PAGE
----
Tuesday, May 12, 2009

Gender in Character

People prefer laughing to thinking, my male narrator says.

Expressing the same thought, my female narrator says, On the whole, I’ve found people to prefer laughing over thinking.

I am intimidated and confused when teachers - or to be precise, books which profess to help writers, or characters in books who teach writing, since I've never taken a class - speak about male syntax vs. female syntax.  Still, I made this change automatically; People prefer laughing to thinking, versus On the whole, I’ve found people prefer laughing over thinking.

The first thought was simply me as me, trying to get inside the narrator’s head.  I am a man, so it’s safe to assume near-male syntax.  FYI, the first draft was something like People prefer things that make them laugh over things that make them think.  About ¾ of a page in, the narrator reveals herself as female.  I’ve found that jarring every time I’ve edited this piece.  Truthfully, I found it a little forced when I first wrote it, a deliberate attempt to write outside of myself.  So I thought of syntax.  Male vs. female syntax.  I thought of Emma Thompson’s narration in the movie Stranger Than Fiction, not her words but a part written for her by a male.

The first statement is assertive.  It doesn’t matter how the reader views the world, the truth is that people prefer laughing to thinking whether the reader likes it or not.  The second statement is more personal.  It’s about her experience, and therefore less blunt.

I've thought it over and I don’t know if one choice is better.  If you like minimalist prose, which I tend to, then the first wins.  It gets the point across with fewer words, which is what editing is all about.  Does it say enough about the character, though?

People prefer laughing over thinking gives the narrator strong opinions, a lack of fear in expressing them.  On the whole, I’ve found people prefer laughing over thinking says the narrator wants to express her world view without making it everyone’s.  I suppose you could argue for masculine or feminine, but neither trait is male or female, but

Maybe this exercise is less about whether syntax can be male or female and more about my own sexism.  Is it sexist to give a female character more empathy and self-awareness than a male character?  On the whole, I’ve found women to more in touch with their emotions (and that’s me, not me trying to write as a woman).  But we’re not talking about life, we’re talking about fiction.  We’re talking about the reader buying into the femininity of the narrator.  So while a weak thought doesn’t destroy a character’s masculinity and a strong thought a character’s femininity, perhaps the assertion of a narrator’s sexuality can’t survive a string of thoughts like these.  Unless, of course, the writer is saying something specific about who this particular narrator is.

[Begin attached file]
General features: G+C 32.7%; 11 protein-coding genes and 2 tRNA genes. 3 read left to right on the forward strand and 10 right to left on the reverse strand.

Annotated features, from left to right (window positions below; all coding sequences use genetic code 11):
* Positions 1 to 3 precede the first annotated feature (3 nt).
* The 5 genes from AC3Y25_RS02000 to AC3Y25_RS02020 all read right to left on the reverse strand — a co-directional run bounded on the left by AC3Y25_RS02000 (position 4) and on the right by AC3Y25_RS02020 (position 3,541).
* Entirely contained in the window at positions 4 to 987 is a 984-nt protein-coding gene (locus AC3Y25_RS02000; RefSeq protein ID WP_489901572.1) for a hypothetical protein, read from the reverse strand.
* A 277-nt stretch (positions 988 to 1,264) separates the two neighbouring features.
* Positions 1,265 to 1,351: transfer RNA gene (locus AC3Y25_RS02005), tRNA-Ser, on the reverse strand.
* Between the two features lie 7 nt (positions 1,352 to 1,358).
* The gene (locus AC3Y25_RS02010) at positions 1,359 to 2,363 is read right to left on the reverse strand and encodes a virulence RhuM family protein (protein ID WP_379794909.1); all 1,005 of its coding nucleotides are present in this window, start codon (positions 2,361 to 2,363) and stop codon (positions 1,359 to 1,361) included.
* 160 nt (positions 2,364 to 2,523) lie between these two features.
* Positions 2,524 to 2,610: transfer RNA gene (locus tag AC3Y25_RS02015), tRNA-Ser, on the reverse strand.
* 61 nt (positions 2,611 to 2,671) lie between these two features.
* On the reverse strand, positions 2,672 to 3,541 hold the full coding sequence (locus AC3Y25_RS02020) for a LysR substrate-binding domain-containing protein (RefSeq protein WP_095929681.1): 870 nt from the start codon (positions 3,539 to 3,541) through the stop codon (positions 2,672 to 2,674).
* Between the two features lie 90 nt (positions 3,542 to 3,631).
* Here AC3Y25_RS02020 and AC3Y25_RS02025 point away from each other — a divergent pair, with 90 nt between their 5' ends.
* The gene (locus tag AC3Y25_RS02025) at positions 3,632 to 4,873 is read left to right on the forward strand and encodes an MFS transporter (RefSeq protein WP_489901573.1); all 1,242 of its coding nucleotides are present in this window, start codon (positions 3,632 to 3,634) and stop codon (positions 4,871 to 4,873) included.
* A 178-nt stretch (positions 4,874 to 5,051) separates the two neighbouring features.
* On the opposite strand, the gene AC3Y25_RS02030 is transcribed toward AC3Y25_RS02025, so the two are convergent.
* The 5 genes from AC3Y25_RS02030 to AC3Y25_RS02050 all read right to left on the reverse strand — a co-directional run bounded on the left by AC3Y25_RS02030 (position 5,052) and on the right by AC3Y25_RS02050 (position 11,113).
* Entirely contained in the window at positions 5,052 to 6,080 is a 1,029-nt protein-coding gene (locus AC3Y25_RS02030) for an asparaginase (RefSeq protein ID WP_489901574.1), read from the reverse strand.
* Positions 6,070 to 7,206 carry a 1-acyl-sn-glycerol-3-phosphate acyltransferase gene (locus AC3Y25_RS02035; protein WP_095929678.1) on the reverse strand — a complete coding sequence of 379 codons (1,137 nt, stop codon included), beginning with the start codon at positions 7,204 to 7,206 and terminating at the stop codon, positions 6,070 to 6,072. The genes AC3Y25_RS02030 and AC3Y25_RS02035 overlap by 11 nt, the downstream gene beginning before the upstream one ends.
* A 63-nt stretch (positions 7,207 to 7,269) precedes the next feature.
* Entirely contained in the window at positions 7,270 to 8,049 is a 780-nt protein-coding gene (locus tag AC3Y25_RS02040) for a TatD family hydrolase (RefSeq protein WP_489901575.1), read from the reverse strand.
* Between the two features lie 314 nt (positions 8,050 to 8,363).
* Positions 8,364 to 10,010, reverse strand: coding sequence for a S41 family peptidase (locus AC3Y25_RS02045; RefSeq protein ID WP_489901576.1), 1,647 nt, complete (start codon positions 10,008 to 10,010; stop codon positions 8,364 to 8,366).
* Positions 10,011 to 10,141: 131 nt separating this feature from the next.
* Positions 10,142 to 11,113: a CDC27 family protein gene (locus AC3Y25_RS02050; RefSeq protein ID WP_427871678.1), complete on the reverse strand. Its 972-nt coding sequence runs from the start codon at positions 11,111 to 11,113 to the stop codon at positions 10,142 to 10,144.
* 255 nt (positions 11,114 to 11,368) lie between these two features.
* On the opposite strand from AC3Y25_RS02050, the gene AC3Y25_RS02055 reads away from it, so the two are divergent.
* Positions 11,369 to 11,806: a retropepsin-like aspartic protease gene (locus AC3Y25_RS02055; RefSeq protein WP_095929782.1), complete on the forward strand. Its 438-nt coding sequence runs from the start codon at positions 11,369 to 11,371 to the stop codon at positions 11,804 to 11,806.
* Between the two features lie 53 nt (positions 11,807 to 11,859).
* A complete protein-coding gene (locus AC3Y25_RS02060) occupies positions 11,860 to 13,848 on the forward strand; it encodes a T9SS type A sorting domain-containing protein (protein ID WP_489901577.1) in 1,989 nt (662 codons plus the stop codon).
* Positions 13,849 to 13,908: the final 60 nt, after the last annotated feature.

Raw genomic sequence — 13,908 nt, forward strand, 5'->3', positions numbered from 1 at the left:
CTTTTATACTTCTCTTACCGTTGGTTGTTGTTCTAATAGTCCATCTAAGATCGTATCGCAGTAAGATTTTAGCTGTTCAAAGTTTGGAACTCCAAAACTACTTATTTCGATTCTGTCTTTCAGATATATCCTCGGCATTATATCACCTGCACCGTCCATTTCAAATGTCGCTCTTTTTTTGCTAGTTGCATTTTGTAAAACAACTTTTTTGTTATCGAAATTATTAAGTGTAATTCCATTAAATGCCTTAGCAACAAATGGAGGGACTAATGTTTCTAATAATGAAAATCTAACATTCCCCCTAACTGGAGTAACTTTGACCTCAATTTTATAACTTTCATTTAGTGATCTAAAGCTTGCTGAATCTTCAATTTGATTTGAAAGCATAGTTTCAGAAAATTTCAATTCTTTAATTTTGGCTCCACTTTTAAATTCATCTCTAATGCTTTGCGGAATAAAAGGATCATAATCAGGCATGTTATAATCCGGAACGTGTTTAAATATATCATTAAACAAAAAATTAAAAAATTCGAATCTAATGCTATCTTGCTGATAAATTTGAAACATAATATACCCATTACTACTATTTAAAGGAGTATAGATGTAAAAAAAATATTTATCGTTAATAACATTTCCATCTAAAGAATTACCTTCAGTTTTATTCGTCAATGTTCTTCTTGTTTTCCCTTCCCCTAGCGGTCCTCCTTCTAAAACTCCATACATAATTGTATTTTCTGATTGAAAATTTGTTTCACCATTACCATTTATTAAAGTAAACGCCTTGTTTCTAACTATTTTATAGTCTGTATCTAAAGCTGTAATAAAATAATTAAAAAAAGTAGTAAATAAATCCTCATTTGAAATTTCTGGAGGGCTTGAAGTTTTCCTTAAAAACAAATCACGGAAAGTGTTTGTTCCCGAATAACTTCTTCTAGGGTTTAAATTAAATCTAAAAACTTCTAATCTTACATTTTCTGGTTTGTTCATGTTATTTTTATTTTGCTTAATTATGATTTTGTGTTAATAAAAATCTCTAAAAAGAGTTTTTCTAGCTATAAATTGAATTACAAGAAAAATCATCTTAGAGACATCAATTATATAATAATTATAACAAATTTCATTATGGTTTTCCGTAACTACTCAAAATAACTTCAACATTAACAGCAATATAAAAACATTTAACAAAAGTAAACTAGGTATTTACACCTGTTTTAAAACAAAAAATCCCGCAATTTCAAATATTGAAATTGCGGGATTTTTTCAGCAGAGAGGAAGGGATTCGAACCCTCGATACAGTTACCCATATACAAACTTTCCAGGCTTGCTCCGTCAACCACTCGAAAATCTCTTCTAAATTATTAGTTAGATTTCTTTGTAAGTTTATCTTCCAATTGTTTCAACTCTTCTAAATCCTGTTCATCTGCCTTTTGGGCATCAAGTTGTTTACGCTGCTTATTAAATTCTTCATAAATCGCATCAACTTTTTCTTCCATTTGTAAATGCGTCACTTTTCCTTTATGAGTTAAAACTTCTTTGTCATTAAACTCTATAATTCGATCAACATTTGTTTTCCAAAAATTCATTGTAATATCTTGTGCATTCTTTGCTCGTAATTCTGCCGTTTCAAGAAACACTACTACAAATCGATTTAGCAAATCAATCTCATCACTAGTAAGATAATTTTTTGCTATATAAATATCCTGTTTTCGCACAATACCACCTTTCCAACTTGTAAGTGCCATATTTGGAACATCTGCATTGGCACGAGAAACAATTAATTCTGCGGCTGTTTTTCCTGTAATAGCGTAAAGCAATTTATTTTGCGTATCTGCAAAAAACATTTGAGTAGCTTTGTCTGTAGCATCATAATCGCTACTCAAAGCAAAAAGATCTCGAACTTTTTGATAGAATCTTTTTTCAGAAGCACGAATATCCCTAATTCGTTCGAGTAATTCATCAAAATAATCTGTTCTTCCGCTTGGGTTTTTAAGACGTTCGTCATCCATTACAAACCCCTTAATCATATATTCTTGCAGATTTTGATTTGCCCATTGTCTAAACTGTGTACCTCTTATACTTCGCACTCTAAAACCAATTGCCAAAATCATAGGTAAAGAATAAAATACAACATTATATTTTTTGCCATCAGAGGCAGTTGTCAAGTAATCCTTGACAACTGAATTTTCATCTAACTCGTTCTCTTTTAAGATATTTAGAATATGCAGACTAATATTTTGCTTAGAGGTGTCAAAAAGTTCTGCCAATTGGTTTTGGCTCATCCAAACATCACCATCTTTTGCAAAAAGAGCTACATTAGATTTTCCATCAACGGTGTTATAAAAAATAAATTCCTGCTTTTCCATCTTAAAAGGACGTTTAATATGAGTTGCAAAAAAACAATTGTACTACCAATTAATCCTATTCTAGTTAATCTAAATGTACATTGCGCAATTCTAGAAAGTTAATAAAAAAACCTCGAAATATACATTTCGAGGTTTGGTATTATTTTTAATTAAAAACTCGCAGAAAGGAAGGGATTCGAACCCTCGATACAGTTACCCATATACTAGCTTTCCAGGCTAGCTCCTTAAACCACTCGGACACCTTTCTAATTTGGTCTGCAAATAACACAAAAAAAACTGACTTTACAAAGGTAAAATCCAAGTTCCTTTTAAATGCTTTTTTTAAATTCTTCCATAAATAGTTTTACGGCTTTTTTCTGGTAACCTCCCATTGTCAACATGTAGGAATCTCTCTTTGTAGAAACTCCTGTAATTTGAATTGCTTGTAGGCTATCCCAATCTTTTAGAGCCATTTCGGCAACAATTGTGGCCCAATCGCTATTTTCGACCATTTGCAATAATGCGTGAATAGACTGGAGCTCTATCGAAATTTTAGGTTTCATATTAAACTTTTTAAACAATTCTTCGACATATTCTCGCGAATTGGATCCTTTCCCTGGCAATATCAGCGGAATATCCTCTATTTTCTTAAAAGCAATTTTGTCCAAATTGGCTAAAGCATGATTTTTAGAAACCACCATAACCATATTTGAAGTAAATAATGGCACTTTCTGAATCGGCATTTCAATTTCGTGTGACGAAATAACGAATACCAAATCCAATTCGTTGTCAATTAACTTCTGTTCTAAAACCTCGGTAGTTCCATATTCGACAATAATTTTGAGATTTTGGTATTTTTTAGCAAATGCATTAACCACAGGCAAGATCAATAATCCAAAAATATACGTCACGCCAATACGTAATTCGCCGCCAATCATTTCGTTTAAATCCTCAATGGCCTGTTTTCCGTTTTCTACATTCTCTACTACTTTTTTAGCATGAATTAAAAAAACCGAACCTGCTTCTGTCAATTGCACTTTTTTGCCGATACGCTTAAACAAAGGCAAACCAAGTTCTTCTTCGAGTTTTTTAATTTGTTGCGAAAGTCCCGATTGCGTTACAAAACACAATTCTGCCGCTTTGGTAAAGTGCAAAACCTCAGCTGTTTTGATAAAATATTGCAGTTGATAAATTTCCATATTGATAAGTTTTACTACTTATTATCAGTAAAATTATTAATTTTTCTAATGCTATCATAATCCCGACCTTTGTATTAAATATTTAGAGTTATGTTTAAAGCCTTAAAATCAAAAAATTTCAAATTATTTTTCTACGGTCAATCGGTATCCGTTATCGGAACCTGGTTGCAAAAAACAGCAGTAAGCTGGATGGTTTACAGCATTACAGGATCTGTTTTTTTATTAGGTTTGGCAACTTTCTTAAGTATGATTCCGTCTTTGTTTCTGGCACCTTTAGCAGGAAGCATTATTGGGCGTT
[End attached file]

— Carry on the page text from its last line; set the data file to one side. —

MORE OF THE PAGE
A few years back, I was about two thirds of the way through a British writer’s book who I knew wasn’t Nick Hornby.  I flipped to the cover to learn the writer’s name so I could read more (for all the good it did; can’t remember the author or the book).  The fact that the author was female shocked me.  She didn’t just “get it,” she stepped into the skin of the men in her life, looked through their eyes, and put it to paper (I have no idea what this unknown female British author’s thoughts are like; I’m talking about how well she writes as a man).

A couple of friends in college were talking while I pretended to read nearby.  They were both from New York City and were thrown by the campus’ lack of diversity.  Both were happily surprised when they found the club beneath the dining hall.  “I walked in and it was like, ‘what’s up,’” one friend said, “black folks were coming out of everywhere, like damn roaches.”  Then they both laughed.  Later, this same friend said, “Don’t you just love being black?”  I’m half Mohawk Indian and half (mostly)Scottish.  If I wrote that as dialog, no one would buy it.

We’re talking fiction, not life.  As lifelike as you want to make it, there are limits to the real life you can use.

In Amanda Boyden’s second book, Babylon Rolling, one of her POV narrators is a black gang member in New Orleans.  As a teacher in New Orleans, Boyden has heard this syntax.  I have not.  I only need to listen to my wife tell stories about her own inner-city students to know how much a teacher learns, but I still found it difficult to read past Boyden's whiteness.  If she was black, I wouldn’t have given those chapters a second thought.

As much as I love women, I am socialized to sexism as much as the next person. I’m also a man. I’m afraid it will scream from the page.
My Allegedly Female Narrator: There’s a romantic notion of what happens when one places the muzzle of a gun to one’s head and pulls the trigger, much more so in the written word than on screen.
My Very Female Reader: I’m sorry, that was supposed to be a woman?  I couldn’t tell over the sound of your testicles burping.

If I am to write convincingly as a woman, I need to put aside my fears of sounding sexist.  I need to inhabit her, the way that British writer inhabited her men.

This is the part where I long to be in a writing group again.

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